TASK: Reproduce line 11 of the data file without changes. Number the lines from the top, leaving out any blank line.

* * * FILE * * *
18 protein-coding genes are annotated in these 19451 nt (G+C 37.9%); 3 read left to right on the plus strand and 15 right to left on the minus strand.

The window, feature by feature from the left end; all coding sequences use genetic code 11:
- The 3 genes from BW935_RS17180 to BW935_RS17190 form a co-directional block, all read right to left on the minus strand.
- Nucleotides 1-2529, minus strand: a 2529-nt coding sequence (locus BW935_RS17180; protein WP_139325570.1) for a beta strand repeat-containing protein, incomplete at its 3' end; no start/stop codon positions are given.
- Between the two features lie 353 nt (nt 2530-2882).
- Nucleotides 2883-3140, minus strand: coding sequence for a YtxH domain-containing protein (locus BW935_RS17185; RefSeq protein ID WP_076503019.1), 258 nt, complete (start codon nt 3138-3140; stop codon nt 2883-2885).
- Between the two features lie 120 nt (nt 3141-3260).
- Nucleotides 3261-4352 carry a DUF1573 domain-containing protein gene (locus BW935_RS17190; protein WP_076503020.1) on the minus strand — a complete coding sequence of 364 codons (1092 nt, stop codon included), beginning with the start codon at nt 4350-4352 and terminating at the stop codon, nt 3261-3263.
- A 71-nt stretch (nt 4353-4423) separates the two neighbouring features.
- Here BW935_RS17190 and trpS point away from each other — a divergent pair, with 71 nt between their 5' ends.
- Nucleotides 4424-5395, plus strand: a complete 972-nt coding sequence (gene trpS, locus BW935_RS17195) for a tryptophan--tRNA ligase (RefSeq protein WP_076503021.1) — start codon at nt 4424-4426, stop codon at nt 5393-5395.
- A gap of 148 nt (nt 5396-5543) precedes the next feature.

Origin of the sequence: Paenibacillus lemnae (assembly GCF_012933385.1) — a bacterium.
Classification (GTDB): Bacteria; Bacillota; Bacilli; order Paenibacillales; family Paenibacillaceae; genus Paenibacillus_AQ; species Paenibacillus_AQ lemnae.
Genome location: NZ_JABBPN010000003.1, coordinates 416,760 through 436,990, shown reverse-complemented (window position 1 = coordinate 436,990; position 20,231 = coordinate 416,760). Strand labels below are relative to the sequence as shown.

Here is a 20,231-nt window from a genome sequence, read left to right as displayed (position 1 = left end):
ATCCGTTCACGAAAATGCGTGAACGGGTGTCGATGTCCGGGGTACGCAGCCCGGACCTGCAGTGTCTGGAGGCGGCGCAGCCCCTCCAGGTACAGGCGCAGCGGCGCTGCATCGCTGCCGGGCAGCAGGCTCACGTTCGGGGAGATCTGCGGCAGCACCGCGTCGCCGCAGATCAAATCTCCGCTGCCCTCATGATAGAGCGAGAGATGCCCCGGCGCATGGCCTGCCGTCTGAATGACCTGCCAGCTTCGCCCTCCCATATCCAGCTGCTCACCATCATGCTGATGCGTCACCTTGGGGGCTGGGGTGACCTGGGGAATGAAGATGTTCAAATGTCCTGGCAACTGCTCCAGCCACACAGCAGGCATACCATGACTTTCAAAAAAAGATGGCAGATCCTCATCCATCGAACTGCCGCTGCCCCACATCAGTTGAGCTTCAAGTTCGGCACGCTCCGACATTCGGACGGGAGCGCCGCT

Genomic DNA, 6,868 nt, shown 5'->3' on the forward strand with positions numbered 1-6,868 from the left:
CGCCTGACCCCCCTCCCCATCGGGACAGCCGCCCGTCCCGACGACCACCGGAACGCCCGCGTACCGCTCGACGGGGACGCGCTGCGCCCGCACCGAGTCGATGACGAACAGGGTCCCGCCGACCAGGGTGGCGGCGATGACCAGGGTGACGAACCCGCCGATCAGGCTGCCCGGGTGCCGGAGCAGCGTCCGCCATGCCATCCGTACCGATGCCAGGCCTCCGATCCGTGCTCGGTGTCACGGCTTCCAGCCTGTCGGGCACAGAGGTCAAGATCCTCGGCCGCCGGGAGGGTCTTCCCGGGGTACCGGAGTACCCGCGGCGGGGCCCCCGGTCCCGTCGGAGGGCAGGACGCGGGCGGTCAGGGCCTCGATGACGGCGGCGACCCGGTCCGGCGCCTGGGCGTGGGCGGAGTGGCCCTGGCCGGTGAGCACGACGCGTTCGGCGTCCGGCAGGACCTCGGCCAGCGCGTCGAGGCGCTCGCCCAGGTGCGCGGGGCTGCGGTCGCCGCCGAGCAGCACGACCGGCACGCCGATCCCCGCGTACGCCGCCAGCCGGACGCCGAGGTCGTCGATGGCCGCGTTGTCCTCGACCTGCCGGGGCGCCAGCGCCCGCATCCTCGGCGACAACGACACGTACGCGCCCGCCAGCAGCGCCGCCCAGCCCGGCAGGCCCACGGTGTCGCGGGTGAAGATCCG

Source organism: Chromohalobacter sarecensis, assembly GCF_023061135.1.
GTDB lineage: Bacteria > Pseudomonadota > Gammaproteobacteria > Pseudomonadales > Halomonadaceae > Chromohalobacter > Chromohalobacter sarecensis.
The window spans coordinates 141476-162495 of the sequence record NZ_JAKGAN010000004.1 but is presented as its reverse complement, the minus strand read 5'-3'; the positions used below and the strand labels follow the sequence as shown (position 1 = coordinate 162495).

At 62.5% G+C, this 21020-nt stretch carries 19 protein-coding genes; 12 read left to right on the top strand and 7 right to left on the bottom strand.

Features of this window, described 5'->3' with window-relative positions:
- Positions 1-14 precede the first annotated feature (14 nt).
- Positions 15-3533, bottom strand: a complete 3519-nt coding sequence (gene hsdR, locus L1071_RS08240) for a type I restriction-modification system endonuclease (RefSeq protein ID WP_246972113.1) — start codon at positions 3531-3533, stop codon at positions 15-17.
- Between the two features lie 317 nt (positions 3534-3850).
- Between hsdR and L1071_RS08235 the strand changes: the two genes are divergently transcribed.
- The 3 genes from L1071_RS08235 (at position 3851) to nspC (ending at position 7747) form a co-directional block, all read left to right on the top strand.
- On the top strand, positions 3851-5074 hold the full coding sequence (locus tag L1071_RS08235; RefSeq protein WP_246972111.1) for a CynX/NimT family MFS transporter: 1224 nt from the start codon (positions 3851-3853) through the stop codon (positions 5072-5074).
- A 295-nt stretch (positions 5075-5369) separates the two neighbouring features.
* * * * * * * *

- Nucleotides 4424-5395, plus strand: a complete 972-nt coding sequence (gene trpS, locus BW935_RS17195) for a tryptophan--tRNA ligase (RefSeq protein WP_076503021.1) — start codon at nt 4424-4426, stop codon at nt 5393-5395.